“T-Shaped” People

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One of the challenges for organizations, when they move to agile ways of working, is the often mentioned need to build teams made up of T-shaped people. This can also be described as a cross-functionality. The Scrum Guide describes cross-functionality as:

Cross-functional teams have all competencies needed to accomplish the work without depending on others not part of the team.”

The “T-shaped” representation comes from the idea that an individual can possess deep skills in a few areas as well as a broader range of shallower skills.

source: https://corporatefinanceinstitute.com/

Common challenges faced in making of “T-shaped” People:

For many people this concept can be a challenge because:

  • Historically organizations are built around teams of similarly skilled individuals.
  • Management lines follow these organizational structures too, e.g. Sales Manager.
  • Entire careers are built by specializing in highly sought-after skill sets, e.g. Code developers.
  • There is a common misunderstanding that because each person should be T-shaped each person must possess every skill needed to deliver.

The Problem while having traditional approach:

The traditional approach of building teams around common skills and components has a number of problems in the complex world we now dwell:

  • There is a large coordination cost in order to move a piece of work through all the required areas, it is traditionally the role of project management to manage the dependencies that this causes
  • Knowledge will be lost during the handoffs between various specializations, decisions made up the chain will be lost as work moves through various teams
  • Individuals become highly siloed in skill set and product knowledge, the motivation to expand skills and knowledge becomes more difficult
  • The it’s not my job” attitude can become prevalent where individuals have no motivation to be responsible for anything more than their specific component

A Common Misunderstanding:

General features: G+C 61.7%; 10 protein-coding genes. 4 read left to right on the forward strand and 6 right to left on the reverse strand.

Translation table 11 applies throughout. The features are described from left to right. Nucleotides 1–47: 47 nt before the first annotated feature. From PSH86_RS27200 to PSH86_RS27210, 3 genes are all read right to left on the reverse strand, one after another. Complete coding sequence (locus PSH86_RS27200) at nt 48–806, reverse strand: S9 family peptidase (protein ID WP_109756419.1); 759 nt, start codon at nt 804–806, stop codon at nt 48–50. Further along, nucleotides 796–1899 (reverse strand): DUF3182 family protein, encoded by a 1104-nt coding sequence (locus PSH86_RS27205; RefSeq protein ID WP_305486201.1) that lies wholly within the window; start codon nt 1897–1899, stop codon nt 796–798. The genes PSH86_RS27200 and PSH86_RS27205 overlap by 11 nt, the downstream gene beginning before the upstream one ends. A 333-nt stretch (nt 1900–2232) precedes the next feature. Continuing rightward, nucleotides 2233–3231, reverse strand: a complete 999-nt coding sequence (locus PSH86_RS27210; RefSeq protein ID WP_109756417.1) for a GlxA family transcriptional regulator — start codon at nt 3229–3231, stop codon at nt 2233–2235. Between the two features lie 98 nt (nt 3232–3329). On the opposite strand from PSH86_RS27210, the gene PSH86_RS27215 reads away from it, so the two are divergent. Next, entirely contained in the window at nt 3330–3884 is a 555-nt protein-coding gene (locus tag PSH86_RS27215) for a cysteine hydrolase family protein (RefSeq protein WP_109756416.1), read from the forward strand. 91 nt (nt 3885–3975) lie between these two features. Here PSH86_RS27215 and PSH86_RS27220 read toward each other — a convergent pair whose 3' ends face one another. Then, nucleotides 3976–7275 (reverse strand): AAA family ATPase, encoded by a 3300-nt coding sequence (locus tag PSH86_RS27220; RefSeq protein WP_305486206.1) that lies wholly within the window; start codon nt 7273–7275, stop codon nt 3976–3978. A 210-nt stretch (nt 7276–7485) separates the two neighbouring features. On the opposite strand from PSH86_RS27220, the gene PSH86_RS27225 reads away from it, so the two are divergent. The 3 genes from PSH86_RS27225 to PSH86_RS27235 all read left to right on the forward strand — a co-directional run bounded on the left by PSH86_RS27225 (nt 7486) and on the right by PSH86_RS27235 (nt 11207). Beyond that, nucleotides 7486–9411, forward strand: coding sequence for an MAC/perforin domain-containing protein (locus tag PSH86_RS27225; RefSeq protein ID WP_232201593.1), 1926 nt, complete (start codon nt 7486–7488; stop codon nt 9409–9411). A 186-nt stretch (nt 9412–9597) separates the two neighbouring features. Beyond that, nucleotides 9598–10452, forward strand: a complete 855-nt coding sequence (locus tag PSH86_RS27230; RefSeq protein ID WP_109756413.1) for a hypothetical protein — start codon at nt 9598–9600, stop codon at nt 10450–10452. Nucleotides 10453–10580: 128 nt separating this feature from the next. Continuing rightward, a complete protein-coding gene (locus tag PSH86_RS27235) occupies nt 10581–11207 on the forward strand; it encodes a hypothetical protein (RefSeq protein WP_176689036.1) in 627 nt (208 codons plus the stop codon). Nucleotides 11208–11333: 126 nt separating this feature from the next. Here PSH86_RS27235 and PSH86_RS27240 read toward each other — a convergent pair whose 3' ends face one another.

The common misunderstanding within many organizations that a specific person has to possess every skill is a challenge. In reality, an individual person within a team doesn’t have to possess every skill in order to be T-shaped, the whole team does.  

The Benefits in adapting “T-shaped” approach:

By building a team with a mix of skills rather than around a specific skill set, the organization will be able to:

  • Minimize dependencies between teams, resulting in fewer challenges with coordination and differing priorities
  • Reduce handoffs between knowledge silos, avoiding information loss
  • Broaden and deepen the individual team members skills over time through collaboration
  • Foster team ownership of the whole solution rather than specific slices.

Conclusion:

Even with all the cross-skilling in the world, some tasks will always require experts. But cross-skilling still helps in those instances, because the non-experts can help by relieving the expert of simpler tasks so they can tackle the bottleneck.

In the short term, perceived productivity will go down, because learning and growth always slow us down initially. But in the medium term, it improves quality, which increases throughput going forward.

The most important point to remember is that cross-skilling and skills matrixes only work when people don’t feel compelled. We can create the space where people choose to grow and cross-skill, but we can’t force them to learn.

Careful planning, consideration, and understanding of what makes a successful high-performing team will result in an organization that will be better placed to deliver value to its customers.

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